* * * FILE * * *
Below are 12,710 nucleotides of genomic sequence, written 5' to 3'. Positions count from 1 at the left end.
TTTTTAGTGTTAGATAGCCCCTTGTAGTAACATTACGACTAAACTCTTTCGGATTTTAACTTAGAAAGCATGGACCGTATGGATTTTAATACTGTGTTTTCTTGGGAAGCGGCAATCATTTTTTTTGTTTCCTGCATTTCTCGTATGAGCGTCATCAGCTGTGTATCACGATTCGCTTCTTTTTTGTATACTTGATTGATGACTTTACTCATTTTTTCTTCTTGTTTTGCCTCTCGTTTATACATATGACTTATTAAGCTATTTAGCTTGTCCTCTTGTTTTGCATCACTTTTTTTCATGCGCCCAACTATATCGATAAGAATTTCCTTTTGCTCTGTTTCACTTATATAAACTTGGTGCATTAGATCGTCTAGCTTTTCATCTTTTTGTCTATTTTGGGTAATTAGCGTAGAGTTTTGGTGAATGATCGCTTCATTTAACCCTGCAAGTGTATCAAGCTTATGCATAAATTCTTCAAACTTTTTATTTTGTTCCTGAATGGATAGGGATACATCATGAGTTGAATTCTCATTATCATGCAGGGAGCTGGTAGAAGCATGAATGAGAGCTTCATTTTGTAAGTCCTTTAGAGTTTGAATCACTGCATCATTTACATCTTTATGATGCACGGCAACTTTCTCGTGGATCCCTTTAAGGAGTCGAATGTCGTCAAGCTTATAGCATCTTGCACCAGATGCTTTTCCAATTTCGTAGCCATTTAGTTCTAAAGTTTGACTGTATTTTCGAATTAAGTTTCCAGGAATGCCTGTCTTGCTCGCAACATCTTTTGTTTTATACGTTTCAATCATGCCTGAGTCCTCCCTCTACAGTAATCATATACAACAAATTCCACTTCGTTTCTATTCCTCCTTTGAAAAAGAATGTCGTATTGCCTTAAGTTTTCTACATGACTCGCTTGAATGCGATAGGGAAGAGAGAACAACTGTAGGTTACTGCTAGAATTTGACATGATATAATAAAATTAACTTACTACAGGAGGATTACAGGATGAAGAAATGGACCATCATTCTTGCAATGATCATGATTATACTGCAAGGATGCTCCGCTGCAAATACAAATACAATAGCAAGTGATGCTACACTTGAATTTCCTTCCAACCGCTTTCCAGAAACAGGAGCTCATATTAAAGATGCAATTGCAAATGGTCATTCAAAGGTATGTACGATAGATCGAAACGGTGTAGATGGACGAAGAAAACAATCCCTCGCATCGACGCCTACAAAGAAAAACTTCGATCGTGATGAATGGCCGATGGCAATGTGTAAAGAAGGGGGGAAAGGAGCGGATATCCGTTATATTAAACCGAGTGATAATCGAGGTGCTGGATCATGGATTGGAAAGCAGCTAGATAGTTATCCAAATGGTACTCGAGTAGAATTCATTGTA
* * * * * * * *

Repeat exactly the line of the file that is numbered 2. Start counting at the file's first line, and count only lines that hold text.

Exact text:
TTTTTAGTGTTAGATAGCCCCTTGTAGTAACATTACGACTAAACTCTTTCGGATTTTAACTTAGAAAGCATGGACCGTATGGATTTTAATACTGTGTTTTCTTGGGAAGCGGCAATCATTTTTTTTGTTTCCTGCATTTCTCGTATGAGCGTCATCAGCTGTGTATCACGATTCGCTTCTTTTTTGTATACTTGATTGATGACTTTACTCATTTTTTCTTCTTGTTTTGCCTCTCGTTTATACATATGACTTATTAAGCTATTTAGCTTGTCCTCTTGTTTTGCATCACTTTTTTTCATGCGCCCAACTATATCGATAAGAATTTCCTTTTGCTCTGTTTCACTTATATAAACTTGGTGCATTAGATCGTCTAGCTTTTCATCTTTTTGTCTATTTTGGGTAATTAGCGTAGAGTTTTGGTGAATGATCGCTTCATTTAACCCTGCAAGTGTATCAAGCTTATGCATAAATTCTTCAAACTTTTTATTTTGTTCCTGAATGGATAGGGATACATCATGAGTTGAATTCTCATTATCATGCAGGGAGCTGGTAGAAGCATGAATGAGAGCTTCATTTTGTAAGTCCTTTAGAGTTTGAATCACTGCATCATTTACATCTTTATGATGCACGGCAACTTTCTCGTGGATCCCTTTAAGGAGTCGAATGTCGTCAAGCTTATAGCATCTTGCACCAGATGCTTTTCCAATTTCGTAGCCATTTAGTTCTAAAGTTTGACTGTATTTTCGAATTAAGTTTCCAGGAATGCCTGTCTTGCTCGCAACATCTTTTGTTTTATACGTTTCAATCATGCCTGAGTCCTCCCTCTACAGTAATCATATACAACAAATTCCACTTCGTTTCTATTCCTCCTTTGAAAAAGAATGTCGTATTGCCTTAAGTTTTCTACATGACTCGCTTGAATGCGATAGGGAAGAGAGAACAACTGTAGGTTACTGCTAGAATTTGACATGATATAATAAAATTAACTTACTACAGGAGGATTACAGGATGAAGAAATGGACCATCATTCTTGCAATGATCATGATTATACTGCAAGGATGCTCCGCTGCAAATACAAATACAATAGCAAGTGATGCTACACTTGAATTTCCTTCCAACCGCTTTCCAGAAACAGGAGCTCATATTAAAGATGCAATTGCAAATGGTCATTCAAAGGTATGTACGATAGATCGAAACGGTGTAGATGGACGAAGAAAACAATCCCTCGCATCGACGCCTACAAAGAAAAACTTCGATCGTGATGAATGGCCGATGGCAATGTGTAAAGAAGGGGGGAAAGGAGCGGATATCCGTTATATTAAACCGAGTGATAATCGAGGTGCTGGATCATGGATTGGAAAGCAGCTAGATAGTTATCCAAATGGTACTCGAGTAGAATTCATTGTA